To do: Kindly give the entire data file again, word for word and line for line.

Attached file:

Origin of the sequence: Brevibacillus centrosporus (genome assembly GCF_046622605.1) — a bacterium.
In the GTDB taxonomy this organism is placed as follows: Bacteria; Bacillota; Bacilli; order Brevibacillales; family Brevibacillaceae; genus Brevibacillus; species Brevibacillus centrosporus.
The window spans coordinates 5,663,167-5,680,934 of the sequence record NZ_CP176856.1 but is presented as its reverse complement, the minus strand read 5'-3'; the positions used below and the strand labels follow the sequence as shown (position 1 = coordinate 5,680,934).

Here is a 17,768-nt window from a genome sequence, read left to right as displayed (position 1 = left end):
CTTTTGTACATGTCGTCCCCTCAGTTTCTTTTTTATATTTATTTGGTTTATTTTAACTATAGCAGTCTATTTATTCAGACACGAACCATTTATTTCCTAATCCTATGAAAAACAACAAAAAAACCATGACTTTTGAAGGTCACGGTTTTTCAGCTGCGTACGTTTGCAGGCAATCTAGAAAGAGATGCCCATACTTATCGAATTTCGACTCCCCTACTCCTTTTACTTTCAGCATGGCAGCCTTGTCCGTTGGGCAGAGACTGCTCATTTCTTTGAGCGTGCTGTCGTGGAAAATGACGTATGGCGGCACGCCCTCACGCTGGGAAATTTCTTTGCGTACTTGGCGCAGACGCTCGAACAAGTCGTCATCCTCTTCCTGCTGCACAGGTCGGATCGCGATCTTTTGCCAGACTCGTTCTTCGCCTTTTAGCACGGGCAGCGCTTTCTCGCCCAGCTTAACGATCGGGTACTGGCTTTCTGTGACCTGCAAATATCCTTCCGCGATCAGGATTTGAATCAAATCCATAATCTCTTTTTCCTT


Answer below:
Origin of the sequence: Brevibacillus centrosporus (genome assembly GCF_046622605.1) — a bacterium.
In the GTDB taxonomy this organism is placed as follows: Bacteria; Bacillota; Bacilli; order Brevibacillales; family Brevibacillaceae; genus Brevibacillus; species Brevibacillus centrosporus.
The window spans coordinates 5,663,167-5,680,934 of the sequence record NZ_CP176856.1 but is presented as its reverse complement, the minus strand read 5'-3'; the positions used below and the strand labels follow the sequence as shown (position 1 = coordinate 5,680,934).

Here is a 17,768-nt window from a genome sequence, read left to right as displayed (position 1 = left end):
CTTTTGTACATGTCGTCCCCTCAGTTTCTTTTTTATATTTATTTGGTTTATTTTAACTATAGCAGTCTATTTATTCAGACACGAACCATTTATTTCCTAATCCTATGAAAAACAACAAAAAAACCATGACTTTTGAAGGTCACGGTTTTTCAGCTGCGTACGTTTGCAGGCAATCTAGAAAGAGATGCCCATACTTATCGAATTTCGACTCCCCTACTCCTTTTACTTTCAGCATGGCAGCCTTGTCCGTTGGGCAGAGACTGCTCATTTCTTTGAGCGTGCTGTCGTGGAAAATGACGTATGGCGGCACGCCCTCACGCTGGGAAATTTCTTTGCGTACTTGGCGCAGACGCTCGAACAAGTCGTCATCCTCTTCCTGCTGCACAGGTCGGATCGCGATCTTTTGCCAGACTCGTTCTTCGCCTTTTAGCACGGGCAGCGCTTTCTCGCCCAGCTTAACGATCGGGTACTGGCTTTCTGTGACCTGCAAATATCCTTCCGCGATCAGGATTTGAATCAAATCCATAATCTCTTTTTCCTT